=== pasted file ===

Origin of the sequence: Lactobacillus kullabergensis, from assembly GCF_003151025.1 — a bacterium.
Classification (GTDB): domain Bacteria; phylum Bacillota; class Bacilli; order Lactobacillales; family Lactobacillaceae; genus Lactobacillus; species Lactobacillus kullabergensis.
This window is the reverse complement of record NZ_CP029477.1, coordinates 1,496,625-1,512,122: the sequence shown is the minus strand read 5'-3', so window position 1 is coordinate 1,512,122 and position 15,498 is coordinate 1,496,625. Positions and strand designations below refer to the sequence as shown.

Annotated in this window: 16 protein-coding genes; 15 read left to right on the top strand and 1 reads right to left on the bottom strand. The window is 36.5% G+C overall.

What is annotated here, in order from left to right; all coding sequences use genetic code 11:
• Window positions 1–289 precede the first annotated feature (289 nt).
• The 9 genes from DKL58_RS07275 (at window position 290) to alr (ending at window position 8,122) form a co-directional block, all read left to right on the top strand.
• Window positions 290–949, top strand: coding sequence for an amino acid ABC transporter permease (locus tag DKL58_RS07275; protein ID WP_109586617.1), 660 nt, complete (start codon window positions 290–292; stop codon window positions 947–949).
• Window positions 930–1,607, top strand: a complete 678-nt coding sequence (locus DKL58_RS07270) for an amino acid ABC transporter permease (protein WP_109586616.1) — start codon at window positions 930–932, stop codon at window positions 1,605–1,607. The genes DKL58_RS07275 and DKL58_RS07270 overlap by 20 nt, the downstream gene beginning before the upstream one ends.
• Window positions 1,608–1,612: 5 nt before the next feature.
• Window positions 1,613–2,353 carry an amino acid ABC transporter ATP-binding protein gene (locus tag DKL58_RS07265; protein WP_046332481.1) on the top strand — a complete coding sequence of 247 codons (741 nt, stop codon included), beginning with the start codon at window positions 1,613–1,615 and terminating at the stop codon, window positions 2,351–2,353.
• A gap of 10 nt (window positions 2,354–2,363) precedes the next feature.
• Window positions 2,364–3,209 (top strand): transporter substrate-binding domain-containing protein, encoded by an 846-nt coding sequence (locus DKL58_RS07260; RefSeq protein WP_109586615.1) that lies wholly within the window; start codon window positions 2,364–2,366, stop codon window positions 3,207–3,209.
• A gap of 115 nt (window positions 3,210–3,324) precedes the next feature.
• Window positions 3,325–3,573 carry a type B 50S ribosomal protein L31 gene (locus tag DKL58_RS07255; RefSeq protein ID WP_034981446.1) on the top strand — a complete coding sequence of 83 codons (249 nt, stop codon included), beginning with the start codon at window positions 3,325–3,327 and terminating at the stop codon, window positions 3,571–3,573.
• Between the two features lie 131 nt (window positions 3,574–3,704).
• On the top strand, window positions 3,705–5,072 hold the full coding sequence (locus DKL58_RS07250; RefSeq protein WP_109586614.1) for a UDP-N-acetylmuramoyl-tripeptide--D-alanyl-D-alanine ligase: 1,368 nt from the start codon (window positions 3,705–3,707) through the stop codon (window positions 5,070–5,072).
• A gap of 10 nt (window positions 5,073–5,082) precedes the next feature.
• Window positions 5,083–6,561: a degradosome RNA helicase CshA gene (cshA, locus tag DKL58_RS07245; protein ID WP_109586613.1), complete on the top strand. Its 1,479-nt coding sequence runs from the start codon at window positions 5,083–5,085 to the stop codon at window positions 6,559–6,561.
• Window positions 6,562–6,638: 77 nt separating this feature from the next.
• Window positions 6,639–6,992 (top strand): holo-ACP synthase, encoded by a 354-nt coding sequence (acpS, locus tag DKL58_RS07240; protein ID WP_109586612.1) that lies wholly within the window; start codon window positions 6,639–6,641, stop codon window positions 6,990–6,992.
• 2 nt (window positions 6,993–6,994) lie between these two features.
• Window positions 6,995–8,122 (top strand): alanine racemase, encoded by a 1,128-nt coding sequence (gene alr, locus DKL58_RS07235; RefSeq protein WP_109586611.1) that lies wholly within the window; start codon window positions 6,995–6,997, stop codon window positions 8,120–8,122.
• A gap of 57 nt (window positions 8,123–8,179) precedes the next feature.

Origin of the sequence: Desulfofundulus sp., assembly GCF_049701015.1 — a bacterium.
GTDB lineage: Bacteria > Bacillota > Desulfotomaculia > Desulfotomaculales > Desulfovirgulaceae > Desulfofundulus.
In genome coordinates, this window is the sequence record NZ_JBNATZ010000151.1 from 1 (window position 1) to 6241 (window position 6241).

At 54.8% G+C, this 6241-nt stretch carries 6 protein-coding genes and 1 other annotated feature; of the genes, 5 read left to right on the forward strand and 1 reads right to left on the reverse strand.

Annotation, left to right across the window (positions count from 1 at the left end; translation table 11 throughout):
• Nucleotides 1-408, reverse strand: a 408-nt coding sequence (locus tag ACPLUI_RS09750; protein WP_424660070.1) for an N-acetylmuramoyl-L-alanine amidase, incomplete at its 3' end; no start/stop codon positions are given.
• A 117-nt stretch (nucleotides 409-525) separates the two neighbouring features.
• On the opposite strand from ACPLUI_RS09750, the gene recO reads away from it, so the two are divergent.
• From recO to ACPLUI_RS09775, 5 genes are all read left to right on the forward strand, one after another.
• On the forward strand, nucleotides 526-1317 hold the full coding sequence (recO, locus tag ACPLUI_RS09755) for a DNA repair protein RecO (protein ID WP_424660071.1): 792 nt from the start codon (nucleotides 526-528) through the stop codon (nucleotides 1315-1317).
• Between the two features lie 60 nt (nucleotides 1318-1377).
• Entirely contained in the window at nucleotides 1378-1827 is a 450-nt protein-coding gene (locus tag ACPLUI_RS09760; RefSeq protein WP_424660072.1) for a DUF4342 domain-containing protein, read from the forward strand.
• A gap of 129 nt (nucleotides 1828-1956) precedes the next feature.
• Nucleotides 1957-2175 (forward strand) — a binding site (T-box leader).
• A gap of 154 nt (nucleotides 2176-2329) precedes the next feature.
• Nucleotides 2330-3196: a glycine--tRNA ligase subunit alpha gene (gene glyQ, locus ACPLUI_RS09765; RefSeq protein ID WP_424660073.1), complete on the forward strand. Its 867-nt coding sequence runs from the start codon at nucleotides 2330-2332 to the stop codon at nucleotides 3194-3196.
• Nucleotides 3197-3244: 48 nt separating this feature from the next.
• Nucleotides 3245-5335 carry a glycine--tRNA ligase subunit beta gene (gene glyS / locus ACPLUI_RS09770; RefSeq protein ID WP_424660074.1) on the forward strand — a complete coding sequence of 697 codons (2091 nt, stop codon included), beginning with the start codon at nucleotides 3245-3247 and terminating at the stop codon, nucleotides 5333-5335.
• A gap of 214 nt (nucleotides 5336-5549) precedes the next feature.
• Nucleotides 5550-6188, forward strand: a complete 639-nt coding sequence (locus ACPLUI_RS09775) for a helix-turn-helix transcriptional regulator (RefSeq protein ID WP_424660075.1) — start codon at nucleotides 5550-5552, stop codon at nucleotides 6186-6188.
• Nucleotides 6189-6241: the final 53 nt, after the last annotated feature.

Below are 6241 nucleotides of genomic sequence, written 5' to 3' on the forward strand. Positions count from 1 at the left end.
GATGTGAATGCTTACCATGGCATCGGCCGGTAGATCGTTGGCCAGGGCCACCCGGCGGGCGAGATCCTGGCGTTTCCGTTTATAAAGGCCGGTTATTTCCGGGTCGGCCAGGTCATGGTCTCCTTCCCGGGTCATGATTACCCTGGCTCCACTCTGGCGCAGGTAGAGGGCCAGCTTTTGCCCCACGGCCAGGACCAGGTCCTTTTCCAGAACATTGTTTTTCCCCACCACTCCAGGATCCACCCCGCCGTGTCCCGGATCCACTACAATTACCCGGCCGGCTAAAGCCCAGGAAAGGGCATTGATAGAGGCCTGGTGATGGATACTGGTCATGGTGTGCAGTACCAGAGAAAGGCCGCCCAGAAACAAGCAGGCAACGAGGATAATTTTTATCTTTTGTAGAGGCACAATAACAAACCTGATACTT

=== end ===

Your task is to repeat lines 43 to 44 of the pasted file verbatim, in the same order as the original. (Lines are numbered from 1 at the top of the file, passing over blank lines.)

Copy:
• A gap of 214 nt (nucleotides 5336-5549) precedes the next feature.
• Nucleotides 5550-6188, forward strand: a complete 639-nt coding sequence (locus ACPLUI_RS09775) for a helix-turn-helix transcriptional regulator (RefSeq protein ID WP_424660075.1) — start codon at nucleotides 5550-5552, stop codon at nucleotides 6186-6188.